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Most college students living off-campus are good neighbors. Furthermore, communities that have a diverse supply of off-campus private student housing can help educational institutions attract students and remain competitive. However, student encroachment in established neighborhoods is a source of tension in many communities that host major post-secondary institutions.
This issue of Zoning Practice discusses how planning, carefully thought-out regulation, effective enforcement, and continuing cooperation and coordination between town and gown can help meet off-campus housing demand without undermining the character of established neighborhoods.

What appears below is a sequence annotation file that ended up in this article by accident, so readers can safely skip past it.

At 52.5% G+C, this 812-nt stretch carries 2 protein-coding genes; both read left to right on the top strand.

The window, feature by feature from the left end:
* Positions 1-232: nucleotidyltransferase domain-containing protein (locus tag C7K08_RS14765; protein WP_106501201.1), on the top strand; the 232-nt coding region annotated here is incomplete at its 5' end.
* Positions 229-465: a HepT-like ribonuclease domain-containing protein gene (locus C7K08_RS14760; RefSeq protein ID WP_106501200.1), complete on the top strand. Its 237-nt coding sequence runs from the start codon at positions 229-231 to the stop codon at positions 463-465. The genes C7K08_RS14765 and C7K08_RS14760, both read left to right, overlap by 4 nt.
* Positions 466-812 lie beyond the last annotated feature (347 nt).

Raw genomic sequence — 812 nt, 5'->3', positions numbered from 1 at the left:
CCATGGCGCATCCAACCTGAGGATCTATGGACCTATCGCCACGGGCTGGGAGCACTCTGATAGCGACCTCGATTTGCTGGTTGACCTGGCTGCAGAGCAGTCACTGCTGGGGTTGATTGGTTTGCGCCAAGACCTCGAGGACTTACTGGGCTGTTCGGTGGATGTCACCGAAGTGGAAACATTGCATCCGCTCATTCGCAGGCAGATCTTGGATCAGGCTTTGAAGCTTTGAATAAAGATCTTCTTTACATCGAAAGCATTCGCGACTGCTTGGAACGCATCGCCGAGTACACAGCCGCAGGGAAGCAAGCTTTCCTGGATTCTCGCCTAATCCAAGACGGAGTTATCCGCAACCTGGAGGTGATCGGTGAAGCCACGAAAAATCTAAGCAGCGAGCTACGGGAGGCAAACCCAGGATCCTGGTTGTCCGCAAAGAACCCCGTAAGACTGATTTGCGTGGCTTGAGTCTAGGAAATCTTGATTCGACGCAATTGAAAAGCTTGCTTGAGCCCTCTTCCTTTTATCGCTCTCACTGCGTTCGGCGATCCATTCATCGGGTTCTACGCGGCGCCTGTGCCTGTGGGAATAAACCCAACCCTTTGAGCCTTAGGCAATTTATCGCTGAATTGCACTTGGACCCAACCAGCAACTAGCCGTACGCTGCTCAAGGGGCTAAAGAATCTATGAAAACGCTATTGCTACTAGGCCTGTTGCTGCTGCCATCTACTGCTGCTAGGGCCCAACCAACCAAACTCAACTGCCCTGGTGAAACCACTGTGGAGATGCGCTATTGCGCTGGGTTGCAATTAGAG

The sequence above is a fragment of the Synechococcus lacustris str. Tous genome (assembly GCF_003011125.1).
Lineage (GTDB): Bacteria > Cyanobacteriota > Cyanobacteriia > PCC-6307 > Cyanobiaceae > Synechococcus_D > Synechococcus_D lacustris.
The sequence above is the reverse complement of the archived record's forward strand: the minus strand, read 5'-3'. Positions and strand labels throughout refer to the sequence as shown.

About the Author
Dwight Merriam, FAICP
Dwight H. Merriam, FAICP, a lawyer and land use planner, is a Fellow in the American College of Real Estate Lawyers, a Fellow and Past President and of the American Institute of Certified Planners, and Past Chair of the ABA Section of State and Local Government Law. He has published over 200 articles and 13 books, including co-editing the treatise Rathkopf’s The Law of Zoning and Planning. UMass BA (cum laude), UNC MRP, and Yale JD.